The Duke weighs in on next gen consoles

By: Saúl Berríos-Thomas and Aaron Warnick | The Duquesne Duke

Xbox One shines early

Xbox One

My Xbox One has been on every day since I bought it six months ago. While there are a few glaring weaknesses, I have come to cherish the console and appreciate its features and flaws.

The PlayStation 4 is the better gaming machine, but the Xbox One has won my heart. I like everything else that the Xbox One has to offer and I think it is better for my multi-platform.

There are many things to like about the console. The voice command is one of the easiest and smoothest features. When I sit down on the couch, I say, “Xbox on,” and the console boots up. Since I have my cable hooked up though the console, the Xbox turns on my TV simultaneously. While I am watching a show on Netflix I can say “fast forward” to skip through the show and then “play” when I have reached the part I want to watch. This system is very responsive and almost always recognizes my voice the first time. Having it hooked up through my cable is my favorite feature because I can control my TV, my cable and my gaming all with one controller, or even just my voice.

The menu is extremely easy to navigate and on the homepage is a list of the most recent five apps that I have used as well as a tile for the disc that is in the console. I can also pin my favorite apps to the homepage for easy access. I really like the “Snap” feature, which allows me to bring up certain apps on the side of the screen while I have another one full screen. I use this feature to check my fantasy team while I watch a sports game, or listen to music on YouTube while playing NBA 2K.

One thing that is very frustrating about the Xbox is the function of the game discs. The game has to be installed after it is purchased, which can take an hour depending on the size of the game. However, after the game is installed, the Xbox still requires the disc be in the console in order to play the game, to prevent people from being able to play the games for free. This is time consuming and there are easier ways to achieve this goal. When I get a new game I put the disc in and then have to spend an hour waiting before I can play the game.A&E - xbox1

Another issue with the Xbox One is the apps that are available. I am a huge basketball fan, so I purchased the NBA League Pass, which grants me access to out-of-market games. I had to keep my Xbox 360 because it has the app for League pass, while the Xbox One does not. This is not an isolated incident as the Xbox One apps are very limited. The apps for the console should have been developed before the release of the console instead of having a huge gap, where only a few apps are available.

As I said before every game needs to be installed. This creates an even larger issue because of the limited memory space. The Xbox One does not have an option to expand the memory, meaning once I run out of space I am out of luck. Five hundred gigabytes may seem like a lot but after installing four or five games the end is closer than you think. Call of Duty: Ghosts alone requires 39 GB. I was getting close to full before I sold a few games and cleared some space.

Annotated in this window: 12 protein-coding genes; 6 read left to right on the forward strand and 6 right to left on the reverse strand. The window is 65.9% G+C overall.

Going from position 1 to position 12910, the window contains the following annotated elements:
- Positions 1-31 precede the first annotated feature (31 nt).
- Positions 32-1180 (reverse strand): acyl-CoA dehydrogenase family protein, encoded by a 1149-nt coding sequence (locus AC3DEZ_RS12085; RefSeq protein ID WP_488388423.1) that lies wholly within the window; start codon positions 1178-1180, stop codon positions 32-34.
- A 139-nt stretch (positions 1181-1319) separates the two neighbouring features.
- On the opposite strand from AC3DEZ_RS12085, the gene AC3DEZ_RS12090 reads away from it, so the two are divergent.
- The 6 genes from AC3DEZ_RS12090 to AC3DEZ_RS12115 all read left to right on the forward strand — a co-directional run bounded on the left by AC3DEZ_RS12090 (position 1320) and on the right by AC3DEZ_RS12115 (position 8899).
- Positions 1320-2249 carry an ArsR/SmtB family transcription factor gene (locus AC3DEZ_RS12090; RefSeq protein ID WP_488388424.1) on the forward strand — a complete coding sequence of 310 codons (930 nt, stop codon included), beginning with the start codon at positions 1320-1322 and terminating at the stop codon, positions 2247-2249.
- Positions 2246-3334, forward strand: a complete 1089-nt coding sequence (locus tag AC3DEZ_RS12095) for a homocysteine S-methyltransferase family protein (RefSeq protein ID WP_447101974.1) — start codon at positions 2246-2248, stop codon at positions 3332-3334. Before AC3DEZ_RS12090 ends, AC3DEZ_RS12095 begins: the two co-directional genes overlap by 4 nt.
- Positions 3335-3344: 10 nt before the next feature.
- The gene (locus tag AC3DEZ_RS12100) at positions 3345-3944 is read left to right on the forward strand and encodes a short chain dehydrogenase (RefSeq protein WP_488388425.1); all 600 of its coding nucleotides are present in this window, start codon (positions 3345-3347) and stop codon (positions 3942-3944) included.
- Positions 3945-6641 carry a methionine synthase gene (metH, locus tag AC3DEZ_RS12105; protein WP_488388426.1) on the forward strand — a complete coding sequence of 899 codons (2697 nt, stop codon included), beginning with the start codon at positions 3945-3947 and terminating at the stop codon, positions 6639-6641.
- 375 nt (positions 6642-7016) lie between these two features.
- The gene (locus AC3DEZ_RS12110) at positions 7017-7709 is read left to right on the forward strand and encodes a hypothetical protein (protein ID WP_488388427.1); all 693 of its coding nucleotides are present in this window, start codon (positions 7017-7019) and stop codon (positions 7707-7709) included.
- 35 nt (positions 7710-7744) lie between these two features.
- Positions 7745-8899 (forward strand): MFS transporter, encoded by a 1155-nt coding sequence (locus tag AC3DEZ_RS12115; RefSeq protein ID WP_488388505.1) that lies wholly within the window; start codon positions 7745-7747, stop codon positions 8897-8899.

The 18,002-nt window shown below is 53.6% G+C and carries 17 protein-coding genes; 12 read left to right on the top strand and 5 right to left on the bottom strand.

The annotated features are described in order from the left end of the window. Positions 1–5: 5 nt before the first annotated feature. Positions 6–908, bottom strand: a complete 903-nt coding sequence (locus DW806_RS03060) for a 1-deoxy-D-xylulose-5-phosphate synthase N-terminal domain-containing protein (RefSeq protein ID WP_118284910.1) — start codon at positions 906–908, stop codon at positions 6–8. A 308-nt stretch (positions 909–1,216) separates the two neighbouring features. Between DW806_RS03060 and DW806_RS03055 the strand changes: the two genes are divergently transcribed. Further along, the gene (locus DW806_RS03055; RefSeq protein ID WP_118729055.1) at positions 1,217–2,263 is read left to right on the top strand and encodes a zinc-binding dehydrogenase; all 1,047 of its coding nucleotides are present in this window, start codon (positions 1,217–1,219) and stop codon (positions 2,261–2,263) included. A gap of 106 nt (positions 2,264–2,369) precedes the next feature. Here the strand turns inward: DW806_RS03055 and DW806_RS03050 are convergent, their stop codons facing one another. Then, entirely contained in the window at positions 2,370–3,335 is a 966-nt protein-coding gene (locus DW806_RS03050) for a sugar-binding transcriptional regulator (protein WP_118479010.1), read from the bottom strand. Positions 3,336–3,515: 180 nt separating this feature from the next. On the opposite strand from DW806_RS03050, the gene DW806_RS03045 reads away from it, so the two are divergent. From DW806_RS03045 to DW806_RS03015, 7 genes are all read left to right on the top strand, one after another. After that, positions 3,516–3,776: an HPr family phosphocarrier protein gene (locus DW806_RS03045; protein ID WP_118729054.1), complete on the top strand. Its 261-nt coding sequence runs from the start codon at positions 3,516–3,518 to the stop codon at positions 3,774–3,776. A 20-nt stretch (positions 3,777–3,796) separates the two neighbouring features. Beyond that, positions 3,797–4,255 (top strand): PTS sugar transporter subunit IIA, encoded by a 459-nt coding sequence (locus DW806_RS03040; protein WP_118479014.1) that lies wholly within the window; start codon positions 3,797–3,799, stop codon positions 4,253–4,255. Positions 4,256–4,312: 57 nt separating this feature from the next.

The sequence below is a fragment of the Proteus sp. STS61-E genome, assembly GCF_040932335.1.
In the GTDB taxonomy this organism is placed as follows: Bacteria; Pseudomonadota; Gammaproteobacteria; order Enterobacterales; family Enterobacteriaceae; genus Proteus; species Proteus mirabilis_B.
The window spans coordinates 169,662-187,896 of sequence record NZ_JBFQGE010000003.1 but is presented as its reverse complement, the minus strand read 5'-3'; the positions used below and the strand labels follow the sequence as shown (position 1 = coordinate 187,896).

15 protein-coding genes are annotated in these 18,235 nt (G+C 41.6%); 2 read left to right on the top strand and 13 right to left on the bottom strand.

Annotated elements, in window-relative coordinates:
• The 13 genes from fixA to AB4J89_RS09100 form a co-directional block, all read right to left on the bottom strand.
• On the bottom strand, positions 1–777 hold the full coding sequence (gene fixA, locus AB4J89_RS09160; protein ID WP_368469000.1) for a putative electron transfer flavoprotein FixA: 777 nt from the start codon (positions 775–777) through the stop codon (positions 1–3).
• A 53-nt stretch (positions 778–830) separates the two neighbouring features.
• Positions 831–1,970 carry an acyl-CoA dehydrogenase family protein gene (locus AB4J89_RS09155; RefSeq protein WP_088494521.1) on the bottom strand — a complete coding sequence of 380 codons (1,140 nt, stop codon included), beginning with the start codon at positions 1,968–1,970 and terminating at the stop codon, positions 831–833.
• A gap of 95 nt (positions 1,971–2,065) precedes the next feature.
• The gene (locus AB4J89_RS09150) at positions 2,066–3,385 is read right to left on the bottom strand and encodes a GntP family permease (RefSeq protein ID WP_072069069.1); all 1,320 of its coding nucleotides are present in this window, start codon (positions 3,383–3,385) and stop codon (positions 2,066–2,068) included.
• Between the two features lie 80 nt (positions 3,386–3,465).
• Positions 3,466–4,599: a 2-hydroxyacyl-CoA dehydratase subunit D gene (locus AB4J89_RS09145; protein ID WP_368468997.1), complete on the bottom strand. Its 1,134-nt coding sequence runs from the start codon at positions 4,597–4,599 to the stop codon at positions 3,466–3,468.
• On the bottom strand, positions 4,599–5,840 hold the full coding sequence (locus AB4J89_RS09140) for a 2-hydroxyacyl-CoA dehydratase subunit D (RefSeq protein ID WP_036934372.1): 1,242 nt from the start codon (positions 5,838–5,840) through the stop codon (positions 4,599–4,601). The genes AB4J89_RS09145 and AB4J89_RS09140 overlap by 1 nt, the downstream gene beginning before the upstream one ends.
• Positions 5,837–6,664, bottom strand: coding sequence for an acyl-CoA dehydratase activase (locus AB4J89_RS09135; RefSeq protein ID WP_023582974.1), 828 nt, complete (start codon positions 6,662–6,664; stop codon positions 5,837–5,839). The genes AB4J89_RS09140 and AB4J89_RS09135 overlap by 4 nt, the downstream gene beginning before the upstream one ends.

The reason for this comparison is the release of the first big exclusive Xbox One game, Titanfall. This game had the potential to shift the landscape of gaming. It is a fast paced first-person shooter. The graphics are good and the gameplay is incredibly fun. The game is a pioneer that could be an industry leader for years. For this to be the first major release for Xbox is a huge step because, really, how awesome is a gaming console if you don’t have any cool games to play on it?

Many people have had significantly worse luck with their Xbox Ones than I have and some have broken right away, but with any major technological advancement there will always be bugs at first. Microsoft has been quick to update the system and address the issue that users have talked about. Even though the Xbox One is at a disadvantage as far as raw technology, it has had a more successful release and has shown that it will be competitive with the more powerful machines.

There were some hiccups along the way, but the Xbox One is an impressive gaming console that will be competitive and has had a great launch. While the PlayStation 4 has gaudy stats, the Xbox One has a better all-around game that offers more features to a wider audience. –SBT

PlayStation 4 needs games






Ever since both the PlayStation 4 and the Xbox One were announced last summer, fans and analysts have battled back and forth across the Internet trying to troll their preferred console into perceived supremacy. However, now six months since the launch of both systems, the dust has settled and a clear winner has emerged.

The PS4 is by far the superior piece of hardware and that is how Sony and the PS4 were able to retake that gamer core.